Archive for June, 2012
Fellow Australians, I’d like you to think for a moment.
Who is the very worst Australian character you’ve ever seen (or read) in a movie or book? As in, they just don’t come across as an actual credible Australian.
I ask because this has been a topic of conversation this week on Codex Writers Group where a couple of (American) writers were asking for advice on Australian syntax and vocabulary. They did this in order to make their Aussie characters authentic. I cannot tell you how much I respect them for asking. Ok I can: I RESPECT THEM VERY MUCH!! Thank you, Rick – Thank you Darja! Thank you for asking and for listening.
As an Aussie, I’m probably as sick of wierdly redacted and contorted caricatures of Aussies in the media as Chinese people were of the kinds of “Ah so” characters we used to see so often in 50s, 60s and 70s movies.
Having said that, it’s not all that easy to write a character from a place or people group you’re not familiar with. And I have read writing (Kevin Ikenberry’s for example) that portrays Aussies with great accuracy. There have also been Australian characters in movies and TV which have been wonderful, simply because they’ve been scripted with “normal” lines and no ridiculous Aussie-isms such as “Cripes”, “ruddy hell” or “ain’t”. The Australian woman in the first Transformers movie comes to mind, as does the Aussie doctor in House. (Sorry I can’t recall their names off the top of me ‘ead, guv’na).
That guv’na comment leads me into the two areas where I think non-Australian writers/directors get Aussies wrong:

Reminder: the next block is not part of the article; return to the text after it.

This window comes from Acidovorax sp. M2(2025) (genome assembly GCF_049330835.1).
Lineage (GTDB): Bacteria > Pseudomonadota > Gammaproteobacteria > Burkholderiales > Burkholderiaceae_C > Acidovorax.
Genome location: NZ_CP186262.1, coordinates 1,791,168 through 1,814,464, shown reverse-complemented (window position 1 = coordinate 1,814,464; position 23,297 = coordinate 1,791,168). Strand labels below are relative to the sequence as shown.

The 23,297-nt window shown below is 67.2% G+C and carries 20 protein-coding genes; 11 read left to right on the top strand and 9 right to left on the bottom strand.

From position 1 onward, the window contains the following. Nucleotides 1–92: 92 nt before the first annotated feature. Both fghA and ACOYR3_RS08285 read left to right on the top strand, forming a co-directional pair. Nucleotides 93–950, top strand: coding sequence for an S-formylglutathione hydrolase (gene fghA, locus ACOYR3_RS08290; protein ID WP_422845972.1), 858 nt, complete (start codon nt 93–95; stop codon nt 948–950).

1.They present them as suntanned Cockneys (see the half-cockney, half-Aussie character in Tango and Cash, and the James Coburn character in The Great Escape, using words like ain’t and dropping their “h’s”)
2.They base their character on a redaction of the kinds of country folk that may (or may not) have existed in 1930s Australia. (Using words such as “Galah” and “drongo”)
A problem for non-Australians (who don’t know a lot of Aussies personally) is the ridiculous portrayal of “typical” Aussies in movies like the horrible Crocodile Dundee trilogy (which should have earned Paul Hogan permanent expulsion from Australia, lol), Baz Lohman’s abysmal Australia (ok, I’ve only seen a couple of scenes from it, but they were enough to make me physically ill), or Kangaroo Jack (very funny movie, but hopelessly inaccurate depiction of Australia).
I’ve rarely met a person who sounds anything like Mick Dundee or his mates. And they invariably annoy me, because they come across as trying to be Australian, instead of just being Australian.